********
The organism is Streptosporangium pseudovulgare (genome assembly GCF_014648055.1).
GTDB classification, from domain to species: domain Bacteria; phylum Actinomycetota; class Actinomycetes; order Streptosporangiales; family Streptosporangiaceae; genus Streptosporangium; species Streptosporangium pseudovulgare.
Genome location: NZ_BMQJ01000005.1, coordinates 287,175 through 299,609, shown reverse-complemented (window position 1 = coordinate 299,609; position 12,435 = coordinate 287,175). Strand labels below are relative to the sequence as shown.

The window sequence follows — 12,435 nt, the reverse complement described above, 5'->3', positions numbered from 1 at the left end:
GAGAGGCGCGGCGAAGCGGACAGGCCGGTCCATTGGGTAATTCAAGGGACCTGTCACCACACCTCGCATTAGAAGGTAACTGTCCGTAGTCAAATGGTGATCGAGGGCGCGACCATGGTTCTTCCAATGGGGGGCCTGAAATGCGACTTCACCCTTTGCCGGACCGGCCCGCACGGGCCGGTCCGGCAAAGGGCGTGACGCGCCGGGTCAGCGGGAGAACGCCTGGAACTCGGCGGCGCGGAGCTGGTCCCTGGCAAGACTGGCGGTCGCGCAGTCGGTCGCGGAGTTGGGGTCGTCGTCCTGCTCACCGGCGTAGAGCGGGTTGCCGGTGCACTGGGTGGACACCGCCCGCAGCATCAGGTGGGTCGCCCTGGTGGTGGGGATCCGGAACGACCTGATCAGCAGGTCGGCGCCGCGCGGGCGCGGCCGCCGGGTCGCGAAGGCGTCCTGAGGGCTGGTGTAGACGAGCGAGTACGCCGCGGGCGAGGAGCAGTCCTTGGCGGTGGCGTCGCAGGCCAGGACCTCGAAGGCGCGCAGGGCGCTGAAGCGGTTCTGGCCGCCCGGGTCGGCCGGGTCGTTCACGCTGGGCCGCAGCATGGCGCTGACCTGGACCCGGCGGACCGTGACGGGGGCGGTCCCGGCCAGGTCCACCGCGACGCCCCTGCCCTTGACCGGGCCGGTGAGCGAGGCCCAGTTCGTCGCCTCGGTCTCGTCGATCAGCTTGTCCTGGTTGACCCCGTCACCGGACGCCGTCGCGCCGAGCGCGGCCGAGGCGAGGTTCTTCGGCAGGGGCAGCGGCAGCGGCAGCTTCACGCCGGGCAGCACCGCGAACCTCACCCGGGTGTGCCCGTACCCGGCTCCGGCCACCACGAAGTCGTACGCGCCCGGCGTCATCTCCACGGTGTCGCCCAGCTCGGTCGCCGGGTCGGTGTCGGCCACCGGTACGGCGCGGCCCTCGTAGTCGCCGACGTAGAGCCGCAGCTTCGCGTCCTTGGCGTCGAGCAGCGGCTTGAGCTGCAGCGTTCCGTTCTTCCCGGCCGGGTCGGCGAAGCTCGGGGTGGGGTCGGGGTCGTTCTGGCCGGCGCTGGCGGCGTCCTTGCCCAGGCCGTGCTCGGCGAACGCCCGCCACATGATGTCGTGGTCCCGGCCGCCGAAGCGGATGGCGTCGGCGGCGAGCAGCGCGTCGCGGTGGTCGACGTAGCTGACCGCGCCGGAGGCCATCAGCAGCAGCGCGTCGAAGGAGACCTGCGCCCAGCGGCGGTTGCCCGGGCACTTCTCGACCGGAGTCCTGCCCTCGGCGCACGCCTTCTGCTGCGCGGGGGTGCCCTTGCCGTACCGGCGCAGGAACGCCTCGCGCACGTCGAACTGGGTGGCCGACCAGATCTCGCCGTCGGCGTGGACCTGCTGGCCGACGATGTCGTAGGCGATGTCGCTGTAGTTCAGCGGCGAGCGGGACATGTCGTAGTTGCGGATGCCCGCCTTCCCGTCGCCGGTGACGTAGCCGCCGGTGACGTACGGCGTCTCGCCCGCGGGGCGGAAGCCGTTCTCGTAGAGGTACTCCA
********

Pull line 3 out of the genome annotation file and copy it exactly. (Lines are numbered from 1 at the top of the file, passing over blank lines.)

Genome location: NZ_BMQJ01000005.1, coordinates 287,175 through 299,609, shown reverse-complemented (window position 1 = coordinate 299,609; position 12,435 = coordinate 287,175). Strand labels below are relative to the sequence as shown.